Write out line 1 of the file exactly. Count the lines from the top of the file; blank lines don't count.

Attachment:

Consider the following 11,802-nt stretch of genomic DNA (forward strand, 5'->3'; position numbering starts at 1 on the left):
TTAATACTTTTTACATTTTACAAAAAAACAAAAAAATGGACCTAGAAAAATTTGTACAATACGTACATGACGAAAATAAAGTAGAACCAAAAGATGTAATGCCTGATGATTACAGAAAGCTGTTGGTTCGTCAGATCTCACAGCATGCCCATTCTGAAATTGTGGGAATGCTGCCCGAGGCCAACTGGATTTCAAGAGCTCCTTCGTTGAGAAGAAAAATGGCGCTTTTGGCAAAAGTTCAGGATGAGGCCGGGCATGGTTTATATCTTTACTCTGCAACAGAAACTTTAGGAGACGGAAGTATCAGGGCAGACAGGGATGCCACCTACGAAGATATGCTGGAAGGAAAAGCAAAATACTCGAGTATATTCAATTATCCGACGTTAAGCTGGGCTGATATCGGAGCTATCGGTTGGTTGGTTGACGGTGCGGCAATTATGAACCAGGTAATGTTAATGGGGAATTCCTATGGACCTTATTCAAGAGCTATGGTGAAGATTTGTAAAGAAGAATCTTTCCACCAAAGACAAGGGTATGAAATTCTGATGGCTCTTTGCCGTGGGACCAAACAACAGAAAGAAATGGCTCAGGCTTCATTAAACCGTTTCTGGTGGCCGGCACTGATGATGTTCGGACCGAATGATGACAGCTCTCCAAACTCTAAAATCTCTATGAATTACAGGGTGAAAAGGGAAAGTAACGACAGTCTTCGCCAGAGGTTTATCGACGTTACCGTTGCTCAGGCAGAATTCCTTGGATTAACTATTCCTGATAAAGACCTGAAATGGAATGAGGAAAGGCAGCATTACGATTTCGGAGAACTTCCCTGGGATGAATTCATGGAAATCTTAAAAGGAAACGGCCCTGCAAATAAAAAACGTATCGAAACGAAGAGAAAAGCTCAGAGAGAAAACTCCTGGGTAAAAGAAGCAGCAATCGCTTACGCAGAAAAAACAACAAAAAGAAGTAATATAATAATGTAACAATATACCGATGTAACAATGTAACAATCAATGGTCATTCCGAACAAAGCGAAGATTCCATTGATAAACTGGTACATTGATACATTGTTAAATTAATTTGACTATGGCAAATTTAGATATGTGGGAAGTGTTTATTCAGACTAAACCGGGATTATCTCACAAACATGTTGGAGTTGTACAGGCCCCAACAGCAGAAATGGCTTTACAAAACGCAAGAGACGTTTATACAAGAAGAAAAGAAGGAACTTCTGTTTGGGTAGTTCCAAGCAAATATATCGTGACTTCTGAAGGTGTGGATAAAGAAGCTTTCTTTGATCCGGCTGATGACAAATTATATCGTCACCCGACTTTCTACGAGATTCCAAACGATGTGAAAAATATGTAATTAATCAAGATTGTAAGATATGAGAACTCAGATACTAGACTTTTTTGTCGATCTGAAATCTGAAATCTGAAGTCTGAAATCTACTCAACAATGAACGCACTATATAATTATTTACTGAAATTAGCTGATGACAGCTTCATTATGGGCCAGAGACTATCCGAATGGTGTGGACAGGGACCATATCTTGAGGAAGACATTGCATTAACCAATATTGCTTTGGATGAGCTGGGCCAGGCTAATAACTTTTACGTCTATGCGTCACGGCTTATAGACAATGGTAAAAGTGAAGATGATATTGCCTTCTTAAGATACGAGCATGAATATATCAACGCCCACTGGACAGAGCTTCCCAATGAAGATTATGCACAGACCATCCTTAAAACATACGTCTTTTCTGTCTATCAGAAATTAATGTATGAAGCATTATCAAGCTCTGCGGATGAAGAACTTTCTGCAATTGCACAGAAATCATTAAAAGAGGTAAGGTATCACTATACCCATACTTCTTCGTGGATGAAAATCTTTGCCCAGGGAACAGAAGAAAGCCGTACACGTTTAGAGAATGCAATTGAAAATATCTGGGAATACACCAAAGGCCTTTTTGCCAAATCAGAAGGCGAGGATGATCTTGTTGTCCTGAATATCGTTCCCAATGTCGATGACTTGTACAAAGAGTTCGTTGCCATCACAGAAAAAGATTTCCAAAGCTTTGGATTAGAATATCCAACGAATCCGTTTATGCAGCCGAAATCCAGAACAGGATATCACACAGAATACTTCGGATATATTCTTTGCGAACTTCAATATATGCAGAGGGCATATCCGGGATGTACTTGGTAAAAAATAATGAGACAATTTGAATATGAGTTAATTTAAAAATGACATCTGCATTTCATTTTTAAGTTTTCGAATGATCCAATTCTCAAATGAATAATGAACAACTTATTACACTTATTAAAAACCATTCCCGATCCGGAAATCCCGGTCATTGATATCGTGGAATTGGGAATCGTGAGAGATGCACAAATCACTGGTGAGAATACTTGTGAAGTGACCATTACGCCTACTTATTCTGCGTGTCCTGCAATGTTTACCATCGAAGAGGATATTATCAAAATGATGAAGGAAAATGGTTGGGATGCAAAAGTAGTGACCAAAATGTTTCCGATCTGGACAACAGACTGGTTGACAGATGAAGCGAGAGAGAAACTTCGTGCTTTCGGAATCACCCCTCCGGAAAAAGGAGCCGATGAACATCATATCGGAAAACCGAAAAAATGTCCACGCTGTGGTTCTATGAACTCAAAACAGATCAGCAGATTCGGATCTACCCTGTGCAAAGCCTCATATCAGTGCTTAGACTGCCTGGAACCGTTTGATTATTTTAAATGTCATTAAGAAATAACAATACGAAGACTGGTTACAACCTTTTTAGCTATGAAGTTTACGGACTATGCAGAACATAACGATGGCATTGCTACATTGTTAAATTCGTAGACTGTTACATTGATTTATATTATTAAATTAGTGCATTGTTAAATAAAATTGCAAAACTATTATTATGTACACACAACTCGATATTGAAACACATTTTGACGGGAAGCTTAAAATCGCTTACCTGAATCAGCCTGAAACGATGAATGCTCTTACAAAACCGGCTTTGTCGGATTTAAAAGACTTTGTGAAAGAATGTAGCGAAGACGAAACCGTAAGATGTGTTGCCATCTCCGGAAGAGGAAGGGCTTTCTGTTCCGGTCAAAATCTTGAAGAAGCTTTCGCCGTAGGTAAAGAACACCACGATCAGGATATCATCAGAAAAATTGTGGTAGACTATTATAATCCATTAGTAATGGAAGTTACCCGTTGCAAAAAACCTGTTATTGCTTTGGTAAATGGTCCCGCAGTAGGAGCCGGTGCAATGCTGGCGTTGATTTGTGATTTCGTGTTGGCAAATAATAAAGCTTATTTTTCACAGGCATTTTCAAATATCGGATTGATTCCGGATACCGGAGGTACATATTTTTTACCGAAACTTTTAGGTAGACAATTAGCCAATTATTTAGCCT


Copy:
Consider the following 11,802-nt stretch of genomic DNA (forward strand, 5'->3'; position numbering starts at 1 on the left):